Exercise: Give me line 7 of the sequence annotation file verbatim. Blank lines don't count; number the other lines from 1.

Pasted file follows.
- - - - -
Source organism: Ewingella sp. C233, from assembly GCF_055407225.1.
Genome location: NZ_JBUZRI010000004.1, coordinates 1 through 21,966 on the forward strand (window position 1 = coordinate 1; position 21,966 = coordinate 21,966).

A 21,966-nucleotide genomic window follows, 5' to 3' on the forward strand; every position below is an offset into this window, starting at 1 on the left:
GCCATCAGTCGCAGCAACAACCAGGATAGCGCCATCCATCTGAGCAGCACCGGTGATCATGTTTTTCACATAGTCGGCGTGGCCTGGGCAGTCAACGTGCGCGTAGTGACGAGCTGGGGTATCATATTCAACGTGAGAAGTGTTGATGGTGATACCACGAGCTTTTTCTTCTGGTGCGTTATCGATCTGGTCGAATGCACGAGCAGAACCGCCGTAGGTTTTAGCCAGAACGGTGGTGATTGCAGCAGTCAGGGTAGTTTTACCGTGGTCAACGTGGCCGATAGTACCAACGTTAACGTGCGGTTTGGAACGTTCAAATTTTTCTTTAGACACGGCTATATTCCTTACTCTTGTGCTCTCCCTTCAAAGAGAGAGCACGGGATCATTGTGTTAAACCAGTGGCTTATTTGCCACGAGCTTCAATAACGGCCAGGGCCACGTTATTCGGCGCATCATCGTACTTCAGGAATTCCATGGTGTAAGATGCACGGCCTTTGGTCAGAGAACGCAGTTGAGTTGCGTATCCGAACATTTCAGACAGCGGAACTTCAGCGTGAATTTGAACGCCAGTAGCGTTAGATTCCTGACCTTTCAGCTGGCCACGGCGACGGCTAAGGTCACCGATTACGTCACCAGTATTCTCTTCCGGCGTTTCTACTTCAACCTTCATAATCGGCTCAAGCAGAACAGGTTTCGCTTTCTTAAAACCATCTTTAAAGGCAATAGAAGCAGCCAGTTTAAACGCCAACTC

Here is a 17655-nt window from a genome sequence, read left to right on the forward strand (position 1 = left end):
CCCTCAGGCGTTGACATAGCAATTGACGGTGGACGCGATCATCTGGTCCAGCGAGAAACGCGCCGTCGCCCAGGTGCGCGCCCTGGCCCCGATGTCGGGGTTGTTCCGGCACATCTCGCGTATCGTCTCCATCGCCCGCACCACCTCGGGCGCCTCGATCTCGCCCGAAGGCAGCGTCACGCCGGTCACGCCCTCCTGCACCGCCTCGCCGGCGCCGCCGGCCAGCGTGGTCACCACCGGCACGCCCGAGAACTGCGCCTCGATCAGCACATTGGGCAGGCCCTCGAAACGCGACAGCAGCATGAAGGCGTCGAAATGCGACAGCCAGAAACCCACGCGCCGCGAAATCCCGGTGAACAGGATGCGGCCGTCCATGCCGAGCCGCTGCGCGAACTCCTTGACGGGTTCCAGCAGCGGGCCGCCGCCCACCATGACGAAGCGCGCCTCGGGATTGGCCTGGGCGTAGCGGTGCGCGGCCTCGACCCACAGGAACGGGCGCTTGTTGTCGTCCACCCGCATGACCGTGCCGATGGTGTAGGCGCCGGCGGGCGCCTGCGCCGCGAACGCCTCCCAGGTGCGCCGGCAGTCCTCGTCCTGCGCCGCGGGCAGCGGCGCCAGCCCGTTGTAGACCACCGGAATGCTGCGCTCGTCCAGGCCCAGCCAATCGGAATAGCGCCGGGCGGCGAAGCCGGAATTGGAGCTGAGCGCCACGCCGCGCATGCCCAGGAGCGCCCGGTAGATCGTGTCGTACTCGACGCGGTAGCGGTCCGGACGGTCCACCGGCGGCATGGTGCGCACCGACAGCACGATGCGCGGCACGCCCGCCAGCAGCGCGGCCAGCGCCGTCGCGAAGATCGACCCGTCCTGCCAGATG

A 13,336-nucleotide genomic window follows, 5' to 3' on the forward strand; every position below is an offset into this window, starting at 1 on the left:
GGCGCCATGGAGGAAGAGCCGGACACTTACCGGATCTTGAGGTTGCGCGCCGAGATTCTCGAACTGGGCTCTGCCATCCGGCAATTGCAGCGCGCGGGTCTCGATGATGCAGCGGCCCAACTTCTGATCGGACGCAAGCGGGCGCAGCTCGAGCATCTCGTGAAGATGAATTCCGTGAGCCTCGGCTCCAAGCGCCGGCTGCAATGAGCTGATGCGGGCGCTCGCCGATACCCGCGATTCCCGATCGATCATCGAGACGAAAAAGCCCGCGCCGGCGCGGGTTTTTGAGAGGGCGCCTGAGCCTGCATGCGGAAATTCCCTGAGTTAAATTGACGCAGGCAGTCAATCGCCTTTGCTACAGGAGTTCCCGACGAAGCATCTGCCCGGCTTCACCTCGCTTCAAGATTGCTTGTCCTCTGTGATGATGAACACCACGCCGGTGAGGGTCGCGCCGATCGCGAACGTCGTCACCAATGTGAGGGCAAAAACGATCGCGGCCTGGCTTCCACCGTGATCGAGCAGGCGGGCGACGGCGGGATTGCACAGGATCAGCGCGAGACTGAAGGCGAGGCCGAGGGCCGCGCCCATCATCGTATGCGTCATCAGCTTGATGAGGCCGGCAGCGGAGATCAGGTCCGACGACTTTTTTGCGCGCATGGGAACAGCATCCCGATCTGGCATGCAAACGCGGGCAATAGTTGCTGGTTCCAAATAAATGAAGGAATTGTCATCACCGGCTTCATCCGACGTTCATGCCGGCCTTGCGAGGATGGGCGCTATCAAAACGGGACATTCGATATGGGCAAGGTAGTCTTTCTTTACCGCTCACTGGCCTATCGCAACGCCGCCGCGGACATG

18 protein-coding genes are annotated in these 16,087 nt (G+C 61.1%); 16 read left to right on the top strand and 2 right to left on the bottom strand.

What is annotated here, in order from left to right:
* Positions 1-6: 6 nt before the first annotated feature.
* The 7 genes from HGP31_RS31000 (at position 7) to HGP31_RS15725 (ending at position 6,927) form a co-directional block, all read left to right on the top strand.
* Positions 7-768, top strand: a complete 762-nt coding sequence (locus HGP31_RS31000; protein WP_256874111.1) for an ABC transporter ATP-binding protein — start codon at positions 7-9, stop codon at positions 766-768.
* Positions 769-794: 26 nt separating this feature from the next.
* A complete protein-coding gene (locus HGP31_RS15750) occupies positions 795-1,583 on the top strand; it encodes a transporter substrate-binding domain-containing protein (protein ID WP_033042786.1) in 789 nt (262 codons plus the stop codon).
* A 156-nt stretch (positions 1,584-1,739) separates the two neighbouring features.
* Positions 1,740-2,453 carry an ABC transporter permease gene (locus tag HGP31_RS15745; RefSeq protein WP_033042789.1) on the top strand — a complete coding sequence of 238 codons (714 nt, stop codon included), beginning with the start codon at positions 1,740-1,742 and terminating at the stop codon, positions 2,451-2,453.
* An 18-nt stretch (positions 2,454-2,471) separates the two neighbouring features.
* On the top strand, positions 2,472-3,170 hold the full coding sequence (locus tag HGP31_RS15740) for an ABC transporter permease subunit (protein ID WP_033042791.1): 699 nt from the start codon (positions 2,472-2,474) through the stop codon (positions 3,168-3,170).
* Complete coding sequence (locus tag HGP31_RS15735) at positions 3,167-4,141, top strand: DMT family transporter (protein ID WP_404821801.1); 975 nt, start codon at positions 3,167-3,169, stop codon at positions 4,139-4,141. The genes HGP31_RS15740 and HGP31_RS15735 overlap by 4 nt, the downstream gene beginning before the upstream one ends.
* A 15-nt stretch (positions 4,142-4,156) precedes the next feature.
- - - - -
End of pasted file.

A 13,336-nucleotide genomic window follows, 5' to 3' on the forward strand; every position below is an offset into this window, starting at 1 on the left: